Food is so much more than the energy you need to get you through the day. Healthy nutrition is not only fuel for your daily life, but can have a powerful healing effect on your body as well. If you suffer from arthritis, the food you eat can play just as significant a role as the medications you take to relieve your joint pain.

While conventional medical management of arthritis usually begins with anti-inflammatory medications like ibuprofen, you don’t have to go any further than your dinner table for some of the best natural remedies for arthritis available.

Omega-3 Fatty Acids

This polyunsaturated fat is a bit of a celebrity in the world of nutrition these days. Its anti-inflammatory benefits have been studied extensively, the results of which have been highly publicized.

Studies have shown that omega-3 fish oils can reduce symptoms of rheumatoid arthritis. They diminish inflammation by suppressing the production of cytokines and enzymes that erode cartilage. Among the demonstrated improvements are an increase in strength and a decrease in joint pain, swelling, and stiffness.

While research on the effects of fish oil on osteoarthritis is less extensive, results have been promising. For example, a 2005 study from the Department of Neurological Surgery, University of Pittsburgh Medical Center, examined 250 osteoarthritis patients given similar doses of fish oil. The participants reported significant improvement in overall pain, with no ill effects from the fish oil.

Salmon is probably the first food recommendation for omega-3 fatty acids, since it’s the most popular. However, if you’re more adventurous, herring, mackerel, sardines, and anchovies are also wonderful sources of omega-3. If you want to make sure you are getting ample amounts, consider a potent omega-3 supplement for arthritis.

Olive Oil

A few years back the Mediterranean diet received a lot of press for the health benefits of some of the more prominent ingredients in the foods of that region. One such dietary staple is olive oil. Extra virgin olive oil has high levels of the antioxidant phenol compounds. Studies have also found that the oleocanthal compound in extra-virgin olive oil prevents the production of the pro-inflammatory COX-1 and COX-2 enzymes, in much the same way  nonsteroidal anti-inflammatory drugs (NSAIDs) do. The benefit is, of course, this is a natural approach as opposed to the potential negative side effects associated with over-the-counter or prescription drugs.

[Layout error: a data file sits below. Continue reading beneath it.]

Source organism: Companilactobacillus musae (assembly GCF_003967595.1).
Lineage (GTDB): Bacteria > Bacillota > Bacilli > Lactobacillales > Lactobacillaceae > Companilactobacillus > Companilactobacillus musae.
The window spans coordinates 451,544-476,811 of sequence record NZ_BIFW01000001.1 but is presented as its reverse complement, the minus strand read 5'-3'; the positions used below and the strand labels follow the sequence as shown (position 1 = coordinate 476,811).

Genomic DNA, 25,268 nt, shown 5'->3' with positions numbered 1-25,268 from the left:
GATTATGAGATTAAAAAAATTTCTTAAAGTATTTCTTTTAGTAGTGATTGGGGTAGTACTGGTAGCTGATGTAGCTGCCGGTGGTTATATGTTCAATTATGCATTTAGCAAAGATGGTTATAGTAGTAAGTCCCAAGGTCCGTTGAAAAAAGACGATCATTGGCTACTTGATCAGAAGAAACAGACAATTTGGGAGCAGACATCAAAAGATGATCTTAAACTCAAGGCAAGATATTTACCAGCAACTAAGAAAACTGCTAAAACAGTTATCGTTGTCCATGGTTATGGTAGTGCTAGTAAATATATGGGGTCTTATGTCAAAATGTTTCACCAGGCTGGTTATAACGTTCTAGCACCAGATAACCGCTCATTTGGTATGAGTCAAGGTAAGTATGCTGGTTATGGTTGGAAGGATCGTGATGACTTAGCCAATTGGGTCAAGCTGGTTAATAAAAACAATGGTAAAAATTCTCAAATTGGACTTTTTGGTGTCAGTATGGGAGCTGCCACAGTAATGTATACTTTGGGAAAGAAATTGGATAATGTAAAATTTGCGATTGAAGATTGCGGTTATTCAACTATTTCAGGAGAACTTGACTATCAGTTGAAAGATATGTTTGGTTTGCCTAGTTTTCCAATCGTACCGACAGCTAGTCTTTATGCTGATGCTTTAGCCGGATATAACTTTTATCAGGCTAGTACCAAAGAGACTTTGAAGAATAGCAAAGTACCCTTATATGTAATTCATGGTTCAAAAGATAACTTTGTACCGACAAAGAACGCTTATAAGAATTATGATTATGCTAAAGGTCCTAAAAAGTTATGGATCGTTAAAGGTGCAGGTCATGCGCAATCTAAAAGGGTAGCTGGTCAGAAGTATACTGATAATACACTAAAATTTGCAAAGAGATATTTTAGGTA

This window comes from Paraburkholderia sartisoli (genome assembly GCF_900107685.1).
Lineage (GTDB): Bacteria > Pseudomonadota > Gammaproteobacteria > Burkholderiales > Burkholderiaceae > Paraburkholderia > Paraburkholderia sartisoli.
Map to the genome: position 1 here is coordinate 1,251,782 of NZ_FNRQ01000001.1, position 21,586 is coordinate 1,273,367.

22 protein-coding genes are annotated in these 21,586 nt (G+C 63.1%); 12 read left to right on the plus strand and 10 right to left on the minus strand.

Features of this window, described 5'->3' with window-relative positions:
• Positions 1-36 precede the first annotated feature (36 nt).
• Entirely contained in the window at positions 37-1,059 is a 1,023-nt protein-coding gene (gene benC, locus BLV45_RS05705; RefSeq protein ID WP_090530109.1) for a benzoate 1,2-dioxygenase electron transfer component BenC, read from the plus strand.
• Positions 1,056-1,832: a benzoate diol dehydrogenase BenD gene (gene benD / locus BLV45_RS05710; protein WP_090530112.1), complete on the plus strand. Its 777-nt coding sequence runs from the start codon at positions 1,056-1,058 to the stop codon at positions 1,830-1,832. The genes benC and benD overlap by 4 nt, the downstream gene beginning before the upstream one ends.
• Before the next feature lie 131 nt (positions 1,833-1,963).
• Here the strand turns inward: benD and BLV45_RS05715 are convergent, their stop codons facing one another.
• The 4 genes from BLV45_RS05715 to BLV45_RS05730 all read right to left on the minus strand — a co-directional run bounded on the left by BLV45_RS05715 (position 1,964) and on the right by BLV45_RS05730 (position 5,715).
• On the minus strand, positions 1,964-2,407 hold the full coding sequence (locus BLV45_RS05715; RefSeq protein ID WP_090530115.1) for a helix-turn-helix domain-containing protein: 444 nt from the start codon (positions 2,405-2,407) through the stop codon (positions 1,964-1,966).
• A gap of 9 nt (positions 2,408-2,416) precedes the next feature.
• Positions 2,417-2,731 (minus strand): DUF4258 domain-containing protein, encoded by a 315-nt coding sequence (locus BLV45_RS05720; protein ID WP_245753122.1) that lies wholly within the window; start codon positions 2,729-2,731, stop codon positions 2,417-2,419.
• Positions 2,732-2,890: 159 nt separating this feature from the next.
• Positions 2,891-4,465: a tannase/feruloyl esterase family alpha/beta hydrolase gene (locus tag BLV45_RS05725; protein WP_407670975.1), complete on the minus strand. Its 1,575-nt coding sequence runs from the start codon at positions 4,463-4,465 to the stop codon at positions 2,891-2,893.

But wait, there’s more: A recent study out of Spain has even found that the health benefits of olive oil may extend to altering genes involved in inflammatory conditions that lead to everything from arthritis to heart disease.

Herbs and Spices

The value of the herbs and spices we use to give a little zing to our meals is generally misunderstood. Most people think of them only in terms of how they can add flavor, but many of them have significant nutritional benefits as well. In fact, some spices have anti-inflammatory effects, so don’t miss out on their potential as a treatment for arthritis.

Some of the most promising spices to include in your arthritis-fighting regimen are ginger, boswellia and turmeric. Ginger contains chemicals that work like anti-inflammatory medications. More specifically, studies have shown that ginger extract inhibits TNF-alpha, COX-2, and lipoxygenase, all involved in the body’s inflammatory response.

Turmeric, also sometimes referred to as curcumin, is a major component of Indian curries, but also responsible for the yellow color of mustard. Studies have shown that turmeric can help arthritis by suppressing inflammatory chemicals in the body. A resin extracted from the boswellia herb has also been found to support healthy inflammatory response. Both of these pain-relieving ingredients work well together in herbal pain management.

Author's Bio: 

IllumiNutri was founded by physician and pain management specialist Dr. Stephen H. Barkow and nutritionist Pamina Barkow. The company offers holistic supplements that address a broad range of pain and inflammatory issues.